Disgo, Traverse Theatre, Review
When did you last go to a dance club? Likely more recently than this reviewer which is not so long as to have forgotten these blue fluorescent lights that show everything white on your person, to remember the best dancers being on the floor first while lesser mortals stood like stooges till they felt brave enough blend in with the wriggling crowd and to be unsure who you are or who you’re with under the flashing darkness. This is what experiencing choreographer Fleur Darkin’s Disgo felt like.
Dressed in, what became under the lights, luminous white socks, the bemused audience stepped tentatively on stage. Out of the dark, the five dancers moved and mingled among these acquiescents.
Firmly and gently but never intrusively, they reached and wrapped, touched and stroked, leaned and led, using non-stop energy. The not entirely passive voyeurs stood amazed at the sensual performance of fabulous flexibility, agility and co-ordination going on at their feet.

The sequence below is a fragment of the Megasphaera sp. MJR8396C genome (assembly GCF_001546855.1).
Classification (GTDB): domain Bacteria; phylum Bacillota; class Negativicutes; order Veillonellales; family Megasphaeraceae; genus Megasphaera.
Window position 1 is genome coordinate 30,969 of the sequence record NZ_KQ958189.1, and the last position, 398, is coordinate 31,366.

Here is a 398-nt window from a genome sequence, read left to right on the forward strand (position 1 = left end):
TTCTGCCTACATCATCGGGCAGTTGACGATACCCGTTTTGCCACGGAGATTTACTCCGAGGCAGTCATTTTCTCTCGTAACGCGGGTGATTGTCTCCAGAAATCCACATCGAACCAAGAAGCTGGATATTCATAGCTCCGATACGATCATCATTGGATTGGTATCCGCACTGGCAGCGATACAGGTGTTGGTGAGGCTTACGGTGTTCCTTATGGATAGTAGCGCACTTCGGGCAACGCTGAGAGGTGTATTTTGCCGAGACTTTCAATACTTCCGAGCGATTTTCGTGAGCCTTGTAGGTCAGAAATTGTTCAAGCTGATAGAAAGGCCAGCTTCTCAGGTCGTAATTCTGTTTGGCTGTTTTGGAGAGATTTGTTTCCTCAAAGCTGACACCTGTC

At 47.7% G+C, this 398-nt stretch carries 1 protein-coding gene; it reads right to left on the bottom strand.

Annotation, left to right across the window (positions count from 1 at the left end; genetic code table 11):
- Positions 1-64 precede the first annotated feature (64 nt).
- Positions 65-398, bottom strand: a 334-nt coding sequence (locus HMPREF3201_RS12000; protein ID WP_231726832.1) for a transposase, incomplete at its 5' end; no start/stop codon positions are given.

The planning of this is simply mind blowing because of the unpredictability of every different audience as it forms different shapes (“the audience’s inadvertent choreography” Fleur Darkin) that these intimate strangers dexterously dance themselves through, breaking barriers as they go.
The principal dancers were joined by eleven other local dancers who’d been in the crowd in mufti for surprise effect. People were amazingly compliant and unfazed as they were steered in lines and corralled over the stage space.
This was an unusual and highly compelling and liberating piece of dance theatre that made for many smiling faces after their surprising, tactile and unique experience. No bad thing in these austere times and on a cold November night to boot. Definitely promenade with punch!
Disgo was part of Traverse Autumn Festival and ran from 18th to 19th November